On Life; Living is Vaux's second effort and their first since Johnny Law forced a name change from Eiffel. The band makes quite a bit of noise over four songs, stretching three of them past five minutes. They also deserve credit for airing their grievances in true, choppy, sometimes aimless post-hardcore fashion. This music has little to do with the highly tweaked, lushly orchestrated sound of groups like Thrice or Thursday. There is a similarly epic quality here, with changes coming fast and furious and filling up middles of songs with bizarre dips and rises. But while the post-hardcore establishment seems to encourage grandiose lyrical flights and accompanying string sections, Vaux pours on the noise with three guitars and whiny, potentially out-of-key vocals that convey emotion through unsettling tension. There's barely a break between "On" and "To the End;" the songs' staccato percussion and stuttering guitars simply stop and then start up again as Quentin Smith drifts into a Fugazi-style interlude. But he's back just as quickly, screaming something unintelligible that's nevertheless powerful. Vaux doesn't seem fully formed yet, but On Life; Living points them in a promising direction.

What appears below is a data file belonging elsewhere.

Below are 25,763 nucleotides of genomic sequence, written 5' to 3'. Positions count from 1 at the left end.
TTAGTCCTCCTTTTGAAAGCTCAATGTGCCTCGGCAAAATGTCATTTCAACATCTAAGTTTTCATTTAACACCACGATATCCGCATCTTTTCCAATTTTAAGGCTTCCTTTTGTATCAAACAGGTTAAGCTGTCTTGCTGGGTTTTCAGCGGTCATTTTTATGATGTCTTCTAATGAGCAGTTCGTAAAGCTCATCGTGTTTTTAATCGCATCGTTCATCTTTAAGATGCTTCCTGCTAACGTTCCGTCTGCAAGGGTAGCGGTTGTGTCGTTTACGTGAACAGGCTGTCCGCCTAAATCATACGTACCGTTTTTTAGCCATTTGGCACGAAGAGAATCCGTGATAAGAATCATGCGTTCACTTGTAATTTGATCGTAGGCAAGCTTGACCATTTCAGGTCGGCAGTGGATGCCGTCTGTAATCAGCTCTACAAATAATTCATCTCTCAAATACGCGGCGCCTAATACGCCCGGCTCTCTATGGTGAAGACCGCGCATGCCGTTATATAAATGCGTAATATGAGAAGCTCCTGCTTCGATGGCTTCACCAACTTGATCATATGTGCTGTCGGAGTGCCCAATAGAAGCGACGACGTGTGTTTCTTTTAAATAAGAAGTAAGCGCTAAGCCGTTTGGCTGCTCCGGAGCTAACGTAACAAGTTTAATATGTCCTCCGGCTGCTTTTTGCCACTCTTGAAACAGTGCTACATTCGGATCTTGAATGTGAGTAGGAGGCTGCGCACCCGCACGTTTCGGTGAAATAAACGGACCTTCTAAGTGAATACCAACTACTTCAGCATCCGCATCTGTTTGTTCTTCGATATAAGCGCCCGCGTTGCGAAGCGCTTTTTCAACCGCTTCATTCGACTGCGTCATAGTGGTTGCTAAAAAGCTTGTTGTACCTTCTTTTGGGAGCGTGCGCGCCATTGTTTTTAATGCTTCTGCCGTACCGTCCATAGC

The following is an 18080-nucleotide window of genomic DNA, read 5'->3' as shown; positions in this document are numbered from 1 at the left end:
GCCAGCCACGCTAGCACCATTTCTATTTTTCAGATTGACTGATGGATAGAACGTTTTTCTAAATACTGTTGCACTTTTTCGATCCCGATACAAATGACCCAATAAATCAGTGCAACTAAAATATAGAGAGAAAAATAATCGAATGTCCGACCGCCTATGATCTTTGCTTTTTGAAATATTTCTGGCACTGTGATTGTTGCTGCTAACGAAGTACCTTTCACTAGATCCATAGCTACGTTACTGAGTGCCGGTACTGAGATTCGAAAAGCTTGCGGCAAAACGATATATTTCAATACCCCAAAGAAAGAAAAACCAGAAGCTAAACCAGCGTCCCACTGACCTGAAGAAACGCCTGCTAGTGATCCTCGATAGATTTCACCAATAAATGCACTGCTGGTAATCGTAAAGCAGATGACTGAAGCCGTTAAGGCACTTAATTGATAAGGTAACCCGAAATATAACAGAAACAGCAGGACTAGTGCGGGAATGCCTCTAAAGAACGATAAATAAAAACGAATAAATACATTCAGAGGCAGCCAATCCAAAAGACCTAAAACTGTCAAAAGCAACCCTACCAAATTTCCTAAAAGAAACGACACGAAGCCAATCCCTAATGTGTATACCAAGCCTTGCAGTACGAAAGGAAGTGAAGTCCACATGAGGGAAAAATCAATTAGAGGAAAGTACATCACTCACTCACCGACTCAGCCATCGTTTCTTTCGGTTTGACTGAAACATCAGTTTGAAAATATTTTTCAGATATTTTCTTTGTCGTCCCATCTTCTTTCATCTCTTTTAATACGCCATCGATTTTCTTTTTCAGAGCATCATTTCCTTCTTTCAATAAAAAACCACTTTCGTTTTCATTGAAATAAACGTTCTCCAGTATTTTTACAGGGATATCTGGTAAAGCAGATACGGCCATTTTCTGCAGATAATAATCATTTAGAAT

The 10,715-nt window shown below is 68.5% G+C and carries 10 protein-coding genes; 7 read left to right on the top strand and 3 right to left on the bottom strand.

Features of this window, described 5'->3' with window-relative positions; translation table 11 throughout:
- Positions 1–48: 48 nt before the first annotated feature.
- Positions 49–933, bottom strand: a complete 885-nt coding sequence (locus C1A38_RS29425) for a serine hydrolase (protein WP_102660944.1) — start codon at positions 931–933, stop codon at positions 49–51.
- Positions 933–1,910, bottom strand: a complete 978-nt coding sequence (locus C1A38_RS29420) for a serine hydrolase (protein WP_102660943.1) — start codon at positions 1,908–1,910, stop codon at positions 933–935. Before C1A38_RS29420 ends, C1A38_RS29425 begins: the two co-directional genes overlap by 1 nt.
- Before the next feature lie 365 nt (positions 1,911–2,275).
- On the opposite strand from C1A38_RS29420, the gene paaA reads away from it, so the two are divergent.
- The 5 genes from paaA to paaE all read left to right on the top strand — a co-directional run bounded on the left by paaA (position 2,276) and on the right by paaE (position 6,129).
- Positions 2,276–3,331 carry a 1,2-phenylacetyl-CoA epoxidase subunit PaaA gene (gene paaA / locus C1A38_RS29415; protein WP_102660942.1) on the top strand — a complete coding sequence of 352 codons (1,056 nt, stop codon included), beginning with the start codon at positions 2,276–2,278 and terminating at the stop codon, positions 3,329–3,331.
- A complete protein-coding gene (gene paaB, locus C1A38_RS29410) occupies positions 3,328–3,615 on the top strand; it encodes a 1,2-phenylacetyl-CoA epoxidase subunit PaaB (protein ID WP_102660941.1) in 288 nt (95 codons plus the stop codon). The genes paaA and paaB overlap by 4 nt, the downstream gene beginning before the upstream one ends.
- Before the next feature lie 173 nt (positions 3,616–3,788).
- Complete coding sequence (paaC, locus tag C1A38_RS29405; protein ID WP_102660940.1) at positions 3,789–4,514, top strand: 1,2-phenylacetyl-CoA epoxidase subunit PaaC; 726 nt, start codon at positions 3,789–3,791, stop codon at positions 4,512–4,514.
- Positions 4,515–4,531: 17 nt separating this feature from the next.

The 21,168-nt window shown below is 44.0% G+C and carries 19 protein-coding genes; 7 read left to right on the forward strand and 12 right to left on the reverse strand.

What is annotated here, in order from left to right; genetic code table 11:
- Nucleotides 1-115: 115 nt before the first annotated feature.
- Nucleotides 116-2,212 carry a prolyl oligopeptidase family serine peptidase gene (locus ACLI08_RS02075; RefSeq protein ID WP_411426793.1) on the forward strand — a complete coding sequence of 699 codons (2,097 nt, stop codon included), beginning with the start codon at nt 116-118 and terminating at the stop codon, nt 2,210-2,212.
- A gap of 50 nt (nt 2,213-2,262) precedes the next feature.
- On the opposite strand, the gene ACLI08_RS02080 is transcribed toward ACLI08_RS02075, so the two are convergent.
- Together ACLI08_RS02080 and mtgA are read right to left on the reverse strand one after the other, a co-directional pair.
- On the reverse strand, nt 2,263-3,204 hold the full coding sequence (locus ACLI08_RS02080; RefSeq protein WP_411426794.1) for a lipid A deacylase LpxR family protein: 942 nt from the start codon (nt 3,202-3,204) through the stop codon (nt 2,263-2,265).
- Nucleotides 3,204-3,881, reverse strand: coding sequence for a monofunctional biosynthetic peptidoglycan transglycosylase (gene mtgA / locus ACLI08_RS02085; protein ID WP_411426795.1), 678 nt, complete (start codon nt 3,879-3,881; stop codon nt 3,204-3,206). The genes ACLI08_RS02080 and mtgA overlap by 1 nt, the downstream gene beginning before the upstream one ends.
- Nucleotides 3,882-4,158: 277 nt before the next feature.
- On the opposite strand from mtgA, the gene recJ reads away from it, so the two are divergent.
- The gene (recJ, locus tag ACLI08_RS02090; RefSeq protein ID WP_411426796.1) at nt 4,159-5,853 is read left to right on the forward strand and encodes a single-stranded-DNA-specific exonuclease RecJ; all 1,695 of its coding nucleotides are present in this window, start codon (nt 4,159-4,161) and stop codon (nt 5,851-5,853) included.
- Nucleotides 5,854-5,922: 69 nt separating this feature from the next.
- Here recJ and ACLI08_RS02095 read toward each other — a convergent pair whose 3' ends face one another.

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AllMusic Review by Johnny Loftus